With new running shoes come a series of highs and lows. First, new athletic shoes are often more comfortable -- and better looking -- than your worn out and outgrown previous pair. On the other hand, new shoes can take several weeks to grow into and sometimes produce a loud squeaking noise on indoor gym floors and other slick surfaces. The squeaking is either caused from the exterior bottom of your sneakers or the insole where your foot rubs the interior. With time, the squeaking will subside, but it is possible to expedite the process.
Remove the insole from each shoe and set them aside. The insole isn't glued to the bottom, so it should come out easily.
Video of the Day
Sprinkle roughly 2 tbsp. of baby powder into each running shoe and shake the shoe back and forth to coat the entire bottom of your sneakers. If necessary, tap the outer shoe to move the baby powder around.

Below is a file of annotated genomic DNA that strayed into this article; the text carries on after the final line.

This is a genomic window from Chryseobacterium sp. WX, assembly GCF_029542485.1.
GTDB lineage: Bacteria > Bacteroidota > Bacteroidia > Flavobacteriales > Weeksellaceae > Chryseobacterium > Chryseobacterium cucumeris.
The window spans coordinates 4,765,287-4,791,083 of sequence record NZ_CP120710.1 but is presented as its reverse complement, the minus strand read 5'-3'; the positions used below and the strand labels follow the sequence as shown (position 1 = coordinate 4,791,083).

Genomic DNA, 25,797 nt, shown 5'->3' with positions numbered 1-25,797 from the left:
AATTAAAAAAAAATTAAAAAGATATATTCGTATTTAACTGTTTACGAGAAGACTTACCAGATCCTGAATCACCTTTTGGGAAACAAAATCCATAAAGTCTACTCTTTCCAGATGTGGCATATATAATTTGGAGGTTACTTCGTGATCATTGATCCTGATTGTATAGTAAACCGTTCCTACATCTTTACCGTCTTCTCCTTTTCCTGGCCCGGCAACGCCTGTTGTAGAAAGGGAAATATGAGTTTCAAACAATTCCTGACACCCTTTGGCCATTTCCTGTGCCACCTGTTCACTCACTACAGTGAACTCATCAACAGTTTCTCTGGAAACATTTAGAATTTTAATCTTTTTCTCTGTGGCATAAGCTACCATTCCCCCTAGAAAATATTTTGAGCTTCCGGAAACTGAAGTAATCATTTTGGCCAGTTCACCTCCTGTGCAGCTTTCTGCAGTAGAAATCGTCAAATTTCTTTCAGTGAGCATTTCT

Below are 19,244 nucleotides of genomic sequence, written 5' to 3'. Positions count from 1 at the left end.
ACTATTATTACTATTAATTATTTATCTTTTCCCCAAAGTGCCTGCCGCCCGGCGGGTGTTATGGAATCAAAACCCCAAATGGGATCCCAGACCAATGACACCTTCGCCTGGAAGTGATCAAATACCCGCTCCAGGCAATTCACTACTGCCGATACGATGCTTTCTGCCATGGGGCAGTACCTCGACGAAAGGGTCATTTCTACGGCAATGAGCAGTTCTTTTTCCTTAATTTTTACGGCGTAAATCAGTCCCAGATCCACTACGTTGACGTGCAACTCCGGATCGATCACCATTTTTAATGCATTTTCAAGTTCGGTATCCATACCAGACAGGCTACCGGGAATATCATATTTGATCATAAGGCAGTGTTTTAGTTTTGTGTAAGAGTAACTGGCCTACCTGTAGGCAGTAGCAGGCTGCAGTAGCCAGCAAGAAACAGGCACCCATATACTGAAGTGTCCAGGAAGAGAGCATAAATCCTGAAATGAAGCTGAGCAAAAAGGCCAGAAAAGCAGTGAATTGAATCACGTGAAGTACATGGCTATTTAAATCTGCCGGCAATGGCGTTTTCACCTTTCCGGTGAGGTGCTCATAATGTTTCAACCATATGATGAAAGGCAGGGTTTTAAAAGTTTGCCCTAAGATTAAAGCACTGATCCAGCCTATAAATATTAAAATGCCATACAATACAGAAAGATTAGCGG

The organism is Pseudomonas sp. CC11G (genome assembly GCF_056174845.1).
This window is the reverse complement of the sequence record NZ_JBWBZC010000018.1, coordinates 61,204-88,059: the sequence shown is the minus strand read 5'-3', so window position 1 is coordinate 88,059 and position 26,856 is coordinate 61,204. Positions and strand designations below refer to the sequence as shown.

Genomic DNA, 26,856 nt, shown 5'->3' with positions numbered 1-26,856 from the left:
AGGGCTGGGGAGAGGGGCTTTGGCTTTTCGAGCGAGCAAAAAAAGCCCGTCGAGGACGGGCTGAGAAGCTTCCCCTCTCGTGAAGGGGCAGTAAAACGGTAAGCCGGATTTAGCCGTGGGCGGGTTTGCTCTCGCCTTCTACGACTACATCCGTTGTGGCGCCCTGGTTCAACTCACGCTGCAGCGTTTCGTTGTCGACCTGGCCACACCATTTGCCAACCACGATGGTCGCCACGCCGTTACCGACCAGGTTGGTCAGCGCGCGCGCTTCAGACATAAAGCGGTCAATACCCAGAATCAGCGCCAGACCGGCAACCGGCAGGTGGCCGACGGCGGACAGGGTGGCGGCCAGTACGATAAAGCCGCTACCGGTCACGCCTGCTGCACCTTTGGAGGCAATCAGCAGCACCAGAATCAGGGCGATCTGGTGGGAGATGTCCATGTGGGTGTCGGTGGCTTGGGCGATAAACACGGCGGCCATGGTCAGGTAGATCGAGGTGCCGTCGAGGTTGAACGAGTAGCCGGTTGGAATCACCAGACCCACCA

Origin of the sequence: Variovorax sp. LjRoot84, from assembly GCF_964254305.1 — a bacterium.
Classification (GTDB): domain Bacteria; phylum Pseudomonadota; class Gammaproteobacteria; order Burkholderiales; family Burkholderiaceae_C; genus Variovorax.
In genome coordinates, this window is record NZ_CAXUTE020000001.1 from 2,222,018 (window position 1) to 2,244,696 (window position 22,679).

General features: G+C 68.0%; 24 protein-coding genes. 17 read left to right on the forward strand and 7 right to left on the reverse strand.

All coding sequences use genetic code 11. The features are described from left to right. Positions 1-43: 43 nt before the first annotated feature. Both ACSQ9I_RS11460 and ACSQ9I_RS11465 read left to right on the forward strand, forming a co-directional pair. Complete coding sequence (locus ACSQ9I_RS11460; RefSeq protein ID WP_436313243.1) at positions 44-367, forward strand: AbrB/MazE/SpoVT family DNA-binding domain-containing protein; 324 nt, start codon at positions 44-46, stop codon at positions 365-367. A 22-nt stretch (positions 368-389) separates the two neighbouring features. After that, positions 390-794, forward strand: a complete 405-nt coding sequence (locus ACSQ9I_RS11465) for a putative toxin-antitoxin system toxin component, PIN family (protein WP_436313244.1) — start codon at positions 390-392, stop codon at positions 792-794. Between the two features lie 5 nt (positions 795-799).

Tilt the shoe up so the toe is in the air and tap the toe until the baby powder works its way to the heel. Dump the collected baby powder into the trash.
Place the insoles back inside of each of your new running shoes and test them to see if they continue to squeak.
Rub the exterior rubber bottom of each shoe with a fine grit sandpaper. This creates tiny abrasions that aren't noticeable to the eye, but will reduce the squeaking caused by new rubber.
Things You'll Need
Wet shoes are more prone to squeaking. If your running shoes get wet, let them thoroughly dry before wearing.